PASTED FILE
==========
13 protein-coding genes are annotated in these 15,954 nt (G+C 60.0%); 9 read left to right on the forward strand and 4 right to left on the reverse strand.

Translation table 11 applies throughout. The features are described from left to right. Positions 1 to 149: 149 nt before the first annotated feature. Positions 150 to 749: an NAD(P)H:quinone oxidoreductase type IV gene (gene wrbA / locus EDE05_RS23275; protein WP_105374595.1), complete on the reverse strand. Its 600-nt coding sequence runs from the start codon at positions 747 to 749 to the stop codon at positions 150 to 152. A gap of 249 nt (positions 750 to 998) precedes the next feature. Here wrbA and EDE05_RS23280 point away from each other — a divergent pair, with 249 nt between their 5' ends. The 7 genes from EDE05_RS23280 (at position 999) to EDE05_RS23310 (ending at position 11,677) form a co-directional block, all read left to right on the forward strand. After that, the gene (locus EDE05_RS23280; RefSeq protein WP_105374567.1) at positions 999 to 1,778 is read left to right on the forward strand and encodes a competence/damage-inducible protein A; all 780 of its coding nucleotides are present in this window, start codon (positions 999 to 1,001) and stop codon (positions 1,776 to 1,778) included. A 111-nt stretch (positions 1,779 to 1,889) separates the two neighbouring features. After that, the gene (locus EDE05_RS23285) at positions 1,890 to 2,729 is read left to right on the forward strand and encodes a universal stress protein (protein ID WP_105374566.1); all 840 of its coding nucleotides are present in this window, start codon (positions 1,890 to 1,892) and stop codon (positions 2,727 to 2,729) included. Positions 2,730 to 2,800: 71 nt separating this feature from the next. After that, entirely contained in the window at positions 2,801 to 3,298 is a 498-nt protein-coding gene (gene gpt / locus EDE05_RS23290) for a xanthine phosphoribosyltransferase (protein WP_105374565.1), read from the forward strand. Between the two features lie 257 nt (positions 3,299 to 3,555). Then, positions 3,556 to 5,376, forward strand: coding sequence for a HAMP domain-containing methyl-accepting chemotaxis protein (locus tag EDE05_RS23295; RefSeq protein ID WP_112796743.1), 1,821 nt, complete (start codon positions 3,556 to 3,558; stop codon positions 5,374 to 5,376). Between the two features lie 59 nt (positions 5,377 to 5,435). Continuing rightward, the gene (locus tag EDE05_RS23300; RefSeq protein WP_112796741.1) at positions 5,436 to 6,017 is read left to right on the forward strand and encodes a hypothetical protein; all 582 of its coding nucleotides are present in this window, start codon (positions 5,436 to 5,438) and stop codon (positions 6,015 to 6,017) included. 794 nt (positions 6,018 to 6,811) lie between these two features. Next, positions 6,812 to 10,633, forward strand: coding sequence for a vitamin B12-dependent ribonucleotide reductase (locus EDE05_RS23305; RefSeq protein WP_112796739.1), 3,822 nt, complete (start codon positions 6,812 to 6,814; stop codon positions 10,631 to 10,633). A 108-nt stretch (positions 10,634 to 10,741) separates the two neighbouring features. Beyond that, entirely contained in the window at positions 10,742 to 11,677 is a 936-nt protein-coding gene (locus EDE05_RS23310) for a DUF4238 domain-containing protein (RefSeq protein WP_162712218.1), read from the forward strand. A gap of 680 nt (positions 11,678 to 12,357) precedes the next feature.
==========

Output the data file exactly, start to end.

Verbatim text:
13 protein-coding genes are annotated in these 15,954 nt (G+C 60.0%); 9 read left to right on the forward strand and 4 right to left on the reverse strand.

Translation table 11 applies throughout. The features are described from left to right. Positions 1 to 149: 149 nt before the first annotated feature. Positions 150 to 749: an NAD(P)H:quinone oxidoreductase type IV gene (gene wrbA / locus EDE05_RS23275; protein WP_105374595.1), complete on the reverse strand. Its 600-nt coding sequence runs from the start codon at positions 747 to 749 to the stop codon at positions 150 to 152. A gap of 249 nt (positions 750 to 998) precedes the next feature. Here wrbA and EDE05_RS23280 point away from each other — a divergent pair, with 249 nt between their 5' ends. The 7 genes from EDE05_RS23280 (at position 999) to EDE05_RS23310 (ending at position 11,677) form a co-directional block, all read left to right on the forward strand. After that, the gene (locus EDE05_RS23280; RefSeq protein WP_105374567.1) at positions 999 to 1,778 is read left to right on the forward strand and encodes a competence/damage-inducible protein A; all 780 of its coding nucleotides are present in this window, start codon (positions 999 to 1,001) and stop codon (positions 1,776 to 1,778) included. A 111-nt stretch (positions 1,779 to 1,889) separates the two neighbouring features. After that, the gene (locus EDE05_RS23285) at positions 1,890 to 2,729 is read left to right on the forward strand and encodes a universal stress protein (protein ID WP_105374566.1); all 840 of its coding nucleotides are present in this window, start codon (positions 1,890 to 1,892) and stop codon (positions 2,727 to 2,729) included. Positions 2,730 to 2,800: 71 nt separating this feature from the next. After that, entirely contained in the window at positions 2,801 to 3,298 is a 498-nt protein-coding gene (gene gpt / locus EDE05_RS23290) for a xanthine phosphoribosyltransferase (protein WP_105374565.1), read from the forward strand. Between the two features lie 257 nt (positions 3,299 to 3,555). Then, positions 3,556 to 5,376, forward strand: coding sequence for a HAMP domain-containing methyl-accepting chemotaxis protein (locus tag EDE05_RS23295; RefSeq protein ID WP_112796743.1), 1,821 nt, complete (start codon positions 3,556 to 3,558; stop codon positions 5,374 to 5,376). Between the two features lie 59 nt (positions 5,377 to 5,435). Continuing rightward, the gene (locus tag EDE05_RS23300; RefSeq protein WP_112796741.1) at positions 5,436 to 6,017 is read left to right on the forward strand and encodes a hypothetical protein; all 582 of its coding nucleotides are present in this window, start codon (positions 5,436 to 5,438) and stop codon (positions 6,015 to 6,017) included. 794 nt (positions 6,018 to 6,811) lie between these two features. Next, positions 6,812 to 10,633, forward strand: coding sequence for a vitamin B12-dependent ribonucleotide reductase (locus EDE05_RS23305; RefSeq protein WP_112796739.1), 3,822 nt, complete (start codon positions 6,812 to 6,814; stop codon positions 10,631 to 10,633). A 108-nt stretch (positions 10,634 to 10,741) separates the two neighbouring features. Beyond that, entirely contained in the window at positions 10,742 to 11,677 is a 936-nt protein-coding gene (locus EDE05_RS23310) for a DUF4238 domain-containing protein (RefSeq protein WP_162712218.1), read from the forward strand. A gap of 680 nt (positions 11,678 to 12,357) precedes the next feature.